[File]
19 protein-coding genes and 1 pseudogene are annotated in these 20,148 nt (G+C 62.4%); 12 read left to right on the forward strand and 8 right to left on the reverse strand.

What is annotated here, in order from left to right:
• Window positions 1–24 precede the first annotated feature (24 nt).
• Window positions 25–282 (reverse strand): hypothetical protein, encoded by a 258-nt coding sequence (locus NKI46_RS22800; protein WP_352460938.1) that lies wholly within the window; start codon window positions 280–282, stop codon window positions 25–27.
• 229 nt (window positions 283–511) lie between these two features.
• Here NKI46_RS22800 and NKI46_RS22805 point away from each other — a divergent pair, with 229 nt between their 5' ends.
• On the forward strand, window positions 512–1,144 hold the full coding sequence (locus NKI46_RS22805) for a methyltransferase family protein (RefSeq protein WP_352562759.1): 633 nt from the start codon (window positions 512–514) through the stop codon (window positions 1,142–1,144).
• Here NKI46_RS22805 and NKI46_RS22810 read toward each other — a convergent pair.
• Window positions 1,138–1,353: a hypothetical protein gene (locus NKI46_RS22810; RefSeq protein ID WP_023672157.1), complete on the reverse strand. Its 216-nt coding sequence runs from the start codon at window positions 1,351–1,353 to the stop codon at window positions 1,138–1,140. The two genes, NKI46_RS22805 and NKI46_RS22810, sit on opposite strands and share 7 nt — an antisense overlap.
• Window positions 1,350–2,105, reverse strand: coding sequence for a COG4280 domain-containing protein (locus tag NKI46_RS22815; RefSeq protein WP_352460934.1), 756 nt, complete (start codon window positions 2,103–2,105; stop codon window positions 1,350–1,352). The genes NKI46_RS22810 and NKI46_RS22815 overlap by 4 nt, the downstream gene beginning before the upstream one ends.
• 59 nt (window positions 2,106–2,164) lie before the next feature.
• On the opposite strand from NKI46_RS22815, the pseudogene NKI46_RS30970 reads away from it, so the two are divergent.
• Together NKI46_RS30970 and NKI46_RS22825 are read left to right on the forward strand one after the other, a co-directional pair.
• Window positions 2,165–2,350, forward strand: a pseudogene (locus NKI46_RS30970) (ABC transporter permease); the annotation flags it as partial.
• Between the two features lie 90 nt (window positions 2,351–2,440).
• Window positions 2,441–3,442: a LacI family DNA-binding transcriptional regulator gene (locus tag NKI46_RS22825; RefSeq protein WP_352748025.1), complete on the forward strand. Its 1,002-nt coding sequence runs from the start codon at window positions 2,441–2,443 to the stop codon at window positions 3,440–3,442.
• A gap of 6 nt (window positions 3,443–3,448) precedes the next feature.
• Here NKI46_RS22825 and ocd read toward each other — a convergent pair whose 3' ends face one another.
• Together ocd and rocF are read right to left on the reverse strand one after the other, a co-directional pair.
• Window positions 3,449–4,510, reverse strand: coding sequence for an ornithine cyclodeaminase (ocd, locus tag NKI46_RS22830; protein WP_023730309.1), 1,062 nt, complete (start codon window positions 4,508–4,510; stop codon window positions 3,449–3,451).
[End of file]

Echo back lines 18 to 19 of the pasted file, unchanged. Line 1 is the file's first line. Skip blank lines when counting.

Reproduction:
• Here NKI46_RS22825 and ocd read toward each other — a convergent pair whose 3' ends face one another.
• Together ocd and rocF are read right to left on the reverse strand one after the other, a co-directional pair.